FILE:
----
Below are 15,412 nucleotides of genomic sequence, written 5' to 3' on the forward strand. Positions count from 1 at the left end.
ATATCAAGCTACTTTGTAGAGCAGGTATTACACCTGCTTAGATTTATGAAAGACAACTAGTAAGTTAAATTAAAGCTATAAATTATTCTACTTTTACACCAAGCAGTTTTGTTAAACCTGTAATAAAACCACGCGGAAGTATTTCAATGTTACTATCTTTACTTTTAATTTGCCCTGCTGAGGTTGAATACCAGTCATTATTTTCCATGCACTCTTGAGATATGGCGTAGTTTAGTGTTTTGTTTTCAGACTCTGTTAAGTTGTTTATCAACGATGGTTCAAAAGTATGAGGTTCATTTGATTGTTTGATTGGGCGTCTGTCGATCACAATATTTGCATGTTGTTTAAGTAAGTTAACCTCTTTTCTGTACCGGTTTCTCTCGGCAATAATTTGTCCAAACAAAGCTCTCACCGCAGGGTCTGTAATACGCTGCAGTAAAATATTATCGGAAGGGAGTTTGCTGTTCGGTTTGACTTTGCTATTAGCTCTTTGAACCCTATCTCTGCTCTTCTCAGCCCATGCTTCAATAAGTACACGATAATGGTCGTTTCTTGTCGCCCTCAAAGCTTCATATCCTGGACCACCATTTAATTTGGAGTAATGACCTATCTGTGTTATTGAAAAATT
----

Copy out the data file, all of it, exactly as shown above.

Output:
Below are 15,412 nucleotides of genomic sequence, written 5' to 3' on the forward strand. Positions count from 1 at the left end.
ATATCAAGCTACTTTGTAGAGCAGGTATTACACCTGCTTAGATTTATGAAAGACAACTAGTAAGTTAAATTAAAGCTATAAATTATTCTACTTTTACACCAAGCAGTTTTGTTAAACCTGTAATAAAACCACGCGGAAGTATTTCAATGTTACTATCTTTACTTTTAATTTGCCCTGCTGAGGTTGAATACCAGTCATTATTTTCCATGCACTCTTGAGATATGGCGTAGTTTAGTGTTTTGTTTTCAGACTCTGTTAAGTTGTTTATCAACGATGGTTCAAAAGTATGAGGTTCATTTGATTGTTTGATTGGGCGTCTGTCGATCACAATATTTGCATGTTGTTTAAGTAAGTTAACCTCTTTTCTGTACCGGTTTCTCTCGGCAATAATTTGTCCAAACAAAGCTCTCACCGCAGGGTCTGTAATACGCTGCAGTAAAATATTATCGGAAGGGAGTTTGCTGTTCGGTTTGACTTTGCTATTAGCTCTTTGAACCCTATCTCTGCTCTTCTCAGCCCATGCTTCAATAAGTACACGATAATGGTCGTTTCTTGTCGCCCTCAAAGCTTCATATCCTGGACCACCATTTAATTTGGAGTAATGACCTATCTGTGTTATTGAAAAATT